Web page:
973rd played so far

Genre: First-Person Shooter
Platform: Various
Year of Release: 2011
Developer: Eidos Montreal
Publisher: Square Enix

I’ve always had Deus Ex on my list of beloved games, since seeing it for the first time. Withย Invisible War making for a disappointing sequel, I didn’t expect to see the series again. Seeing a sequel be announced and released was good enough, hearing that, to some extent, it held up to the legacy was just as amazing. It ended up in the second edition of the 1001 video games books list, which means it really seems to be worth it.

Our Thoughts

The original Deus Ex set quite a bit of its tone – a larger area with a lot of routes into the Statue of Liberty, a few side quests to play through them and a lot of moments where you can try and it works. Applying the same standards to Human Revolution doesn’t come out quite as well. The start was pretty strong – I took the time to explore the office before starting the first mission, took too long, and… yeah, I didn’t have any hostages to save and got plenty of flak from everyone around. That was a mistake, and I deserved it, but it was clearly different from how it normally worked.

After that, though, I felt that I was more limited than in the original game. There were places where stealth was an option, but there were a lot less hacking options. There are meant to be stealth options, but I found them a lot harder to find and follow, and instead I ended up doing a lot more fighting. I probably messed up a few times there as well, but the game and levels didn’t feel as open as the first game, more leading you room by room in that first chapter with a few different runs. It’s still pretty fun to work out how to do it, but that original simulationist feel is missing somewhat.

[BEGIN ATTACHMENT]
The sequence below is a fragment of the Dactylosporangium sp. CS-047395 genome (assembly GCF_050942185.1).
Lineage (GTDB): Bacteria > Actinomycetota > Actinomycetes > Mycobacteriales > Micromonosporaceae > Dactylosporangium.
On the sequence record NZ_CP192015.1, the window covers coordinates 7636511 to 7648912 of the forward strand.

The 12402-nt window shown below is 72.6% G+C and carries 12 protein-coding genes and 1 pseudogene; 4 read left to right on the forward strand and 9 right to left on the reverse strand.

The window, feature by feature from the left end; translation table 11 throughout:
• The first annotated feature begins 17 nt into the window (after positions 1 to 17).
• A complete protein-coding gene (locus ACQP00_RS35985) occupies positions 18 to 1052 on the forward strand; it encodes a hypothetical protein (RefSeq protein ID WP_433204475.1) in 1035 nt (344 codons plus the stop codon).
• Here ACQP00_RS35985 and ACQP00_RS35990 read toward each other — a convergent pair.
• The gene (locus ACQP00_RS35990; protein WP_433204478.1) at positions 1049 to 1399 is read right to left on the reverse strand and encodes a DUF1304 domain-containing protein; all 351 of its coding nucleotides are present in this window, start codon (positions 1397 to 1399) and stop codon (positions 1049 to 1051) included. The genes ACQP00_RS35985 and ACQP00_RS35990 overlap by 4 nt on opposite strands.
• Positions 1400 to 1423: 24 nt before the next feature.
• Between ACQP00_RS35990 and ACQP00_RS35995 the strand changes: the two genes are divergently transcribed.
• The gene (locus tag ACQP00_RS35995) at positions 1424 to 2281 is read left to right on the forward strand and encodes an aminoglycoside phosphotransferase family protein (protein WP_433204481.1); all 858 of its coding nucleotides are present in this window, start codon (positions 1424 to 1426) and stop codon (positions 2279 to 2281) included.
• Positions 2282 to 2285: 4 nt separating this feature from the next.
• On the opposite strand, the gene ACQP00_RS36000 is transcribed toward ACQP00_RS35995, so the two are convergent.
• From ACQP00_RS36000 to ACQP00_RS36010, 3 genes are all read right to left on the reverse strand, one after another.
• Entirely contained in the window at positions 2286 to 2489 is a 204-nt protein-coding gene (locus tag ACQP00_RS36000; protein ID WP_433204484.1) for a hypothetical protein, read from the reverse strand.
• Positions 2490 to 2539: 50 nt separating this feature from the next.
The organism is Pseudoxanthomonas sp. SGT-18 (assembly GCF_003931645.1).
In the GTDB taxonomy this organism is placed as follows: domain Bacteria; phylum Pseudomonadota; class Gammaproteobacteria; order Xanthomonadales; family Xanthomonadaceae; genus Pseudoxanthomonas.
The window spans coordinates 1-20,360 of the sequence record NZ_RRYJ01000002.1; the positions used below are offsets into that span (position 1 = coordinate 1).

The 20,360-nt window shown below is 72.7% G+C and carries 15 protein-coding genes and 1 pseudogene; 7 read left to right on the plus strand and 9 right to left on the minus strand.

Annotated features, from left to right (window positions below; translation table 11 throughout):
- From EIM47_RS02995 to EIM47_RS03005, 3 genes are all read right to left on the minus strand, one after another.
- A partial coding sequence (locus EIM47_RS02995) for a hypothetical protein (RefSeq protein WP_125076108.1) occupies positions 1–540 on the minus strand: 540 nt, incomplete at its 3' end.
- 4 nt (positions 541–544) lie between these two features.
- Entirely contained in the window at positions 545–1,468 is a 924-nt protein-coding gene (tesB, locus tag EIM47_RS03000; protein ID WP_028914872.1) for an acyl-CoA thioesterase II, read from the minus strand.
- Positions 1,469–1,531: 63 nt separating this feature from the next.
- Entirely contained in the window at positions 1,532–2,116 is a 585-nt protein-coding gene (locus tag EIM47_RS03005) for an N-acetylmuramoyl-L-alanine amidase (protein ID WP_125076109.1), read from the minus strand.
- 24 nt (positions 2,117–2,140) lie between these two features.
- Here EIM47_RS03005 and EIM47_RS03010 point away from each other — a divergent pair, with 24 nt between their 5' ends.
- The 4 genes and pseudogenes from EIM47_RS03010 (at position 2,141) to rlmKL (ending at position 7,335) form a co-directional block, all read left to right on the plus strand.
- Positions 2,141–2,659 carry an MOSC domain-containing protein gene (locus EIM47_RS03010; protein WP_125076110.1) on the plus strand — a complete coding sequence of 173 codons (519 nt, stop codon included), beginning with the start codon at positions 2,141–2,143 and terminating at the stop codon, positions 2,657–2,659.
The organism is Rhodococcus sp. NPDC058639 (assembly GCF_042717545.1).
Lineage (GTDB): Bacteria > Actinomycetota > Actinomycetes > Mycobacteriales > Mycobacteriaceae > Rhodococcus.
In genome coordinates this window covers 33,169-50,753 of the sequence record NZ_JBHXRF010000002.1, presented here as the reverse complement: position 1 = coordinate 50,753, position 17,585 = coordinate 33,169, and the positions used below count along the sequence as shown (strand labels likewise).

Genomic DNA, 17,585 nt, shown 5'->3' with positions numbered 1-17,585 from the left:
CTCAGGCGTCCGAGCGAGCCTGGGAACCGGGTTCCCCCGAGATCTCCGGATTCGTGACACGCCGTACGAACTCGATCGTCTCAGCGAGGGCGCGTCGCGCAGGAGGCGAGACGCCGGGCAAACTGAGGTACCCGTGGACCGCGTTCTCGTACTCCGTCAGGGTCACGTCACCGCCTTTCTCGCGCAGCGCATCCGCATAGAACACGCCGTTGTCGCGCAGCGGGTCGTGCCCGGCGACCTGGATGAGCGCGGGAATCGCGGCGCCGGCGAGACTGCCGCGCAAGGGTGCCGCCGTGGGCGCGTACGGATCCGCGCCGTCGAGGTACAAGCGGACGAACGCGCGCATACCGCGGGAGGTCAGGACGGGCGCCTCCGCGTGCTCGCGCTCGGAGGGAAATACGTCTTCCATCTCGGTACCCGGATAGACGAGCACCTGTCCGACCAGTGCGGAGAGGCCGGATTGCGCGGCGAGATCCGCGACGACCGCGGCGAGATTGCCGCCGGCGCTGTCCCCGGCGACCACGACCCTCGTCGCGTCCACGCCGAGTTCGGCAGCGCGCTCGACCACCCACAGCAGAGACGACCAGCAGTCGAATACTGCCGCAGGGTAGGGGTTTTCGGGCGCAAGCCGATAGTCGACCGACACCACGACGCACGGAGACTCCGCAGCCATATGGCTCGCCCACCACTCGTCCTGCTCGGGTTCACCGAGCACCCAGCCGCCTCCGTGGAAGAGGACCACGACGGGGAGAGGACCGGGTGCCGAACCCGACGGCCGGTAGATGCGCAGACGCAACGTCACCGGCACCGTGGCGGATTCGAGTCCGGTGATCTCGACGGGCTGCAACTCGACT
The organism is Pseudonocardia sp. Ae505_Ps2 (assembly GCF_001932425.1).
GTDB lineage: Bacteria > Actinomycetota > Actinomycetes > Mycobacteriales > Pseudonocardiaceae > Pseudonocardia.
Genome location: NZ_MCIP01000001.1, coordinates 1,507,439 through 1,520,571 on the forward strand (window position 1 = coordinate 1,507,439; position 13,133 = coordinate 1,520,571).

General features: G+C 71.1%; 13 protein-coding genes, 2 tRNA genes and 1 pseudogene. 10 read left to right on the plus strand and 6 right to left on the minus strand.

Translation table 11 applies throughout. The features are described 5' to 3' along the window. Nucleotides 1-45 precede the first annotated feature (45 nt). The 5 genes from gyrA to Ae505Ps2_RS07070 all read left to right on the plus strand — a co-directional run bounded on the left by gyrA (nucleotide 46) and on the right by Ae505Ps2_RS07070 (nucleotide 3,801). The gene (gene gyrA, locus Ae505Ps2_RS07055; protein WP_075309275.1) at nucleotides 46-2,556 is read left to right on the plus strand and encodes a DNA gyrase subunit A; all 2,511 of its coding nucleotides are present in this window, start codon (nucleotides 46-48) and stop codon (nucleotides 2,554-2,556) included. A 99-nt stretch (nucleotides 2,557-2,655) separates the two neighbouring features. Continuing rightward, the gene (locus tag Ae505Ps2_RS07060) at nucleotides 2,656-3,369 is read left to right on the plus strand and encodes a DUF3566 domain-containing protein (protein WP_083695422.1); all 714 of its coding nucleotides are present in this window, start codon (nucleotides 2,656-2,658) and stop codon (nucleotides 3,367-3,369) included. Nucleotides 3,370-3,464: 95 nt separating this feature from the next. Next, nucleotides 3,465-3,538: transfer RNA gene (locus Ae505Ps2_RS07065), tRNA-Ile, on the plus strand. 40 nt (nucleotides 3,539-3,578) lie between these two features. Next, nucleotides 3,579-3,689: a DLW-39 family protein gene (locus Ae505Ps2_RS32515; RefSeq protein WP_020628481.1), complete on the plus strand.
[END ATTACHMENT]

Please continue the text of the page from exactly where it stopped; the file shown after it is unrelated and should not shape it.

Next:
Once you finish that first level, with the last boss being beatable through conversation alone – a neat touch that nicely carries through the game even though I wish I could do it earlier, it changes quite a lot. This is the point where I should have explored the office, with some nice skill upgrades to break into your colleagues’ office. Then the first hub opens up, you get a pile of quests to chase, and it feels a lot better. You don’t get all options to solve all problems, but there are enough routes to do them and if you don’t finish all the quests, that’s fine. They’re not the biggest areas, but I feel it outdoes the first game in size.

Final Thoughts

The original Deus Ex followed a specific vision, with Warren Spector bringing his Looking Glass experience in from games like Ultima Underworld II and the System Shock series. Deus Ex: Human Revolution takes inspiration from that set up, but it doesn’t feel like all of its routes are quite as planned out and polished as they were in the originating game. Even so, with modern sensibilities added and determined to take some less from that game, it does its own thing well enough to make it feel similar, even if on the whole the differences and linearity drag it down a bit for me.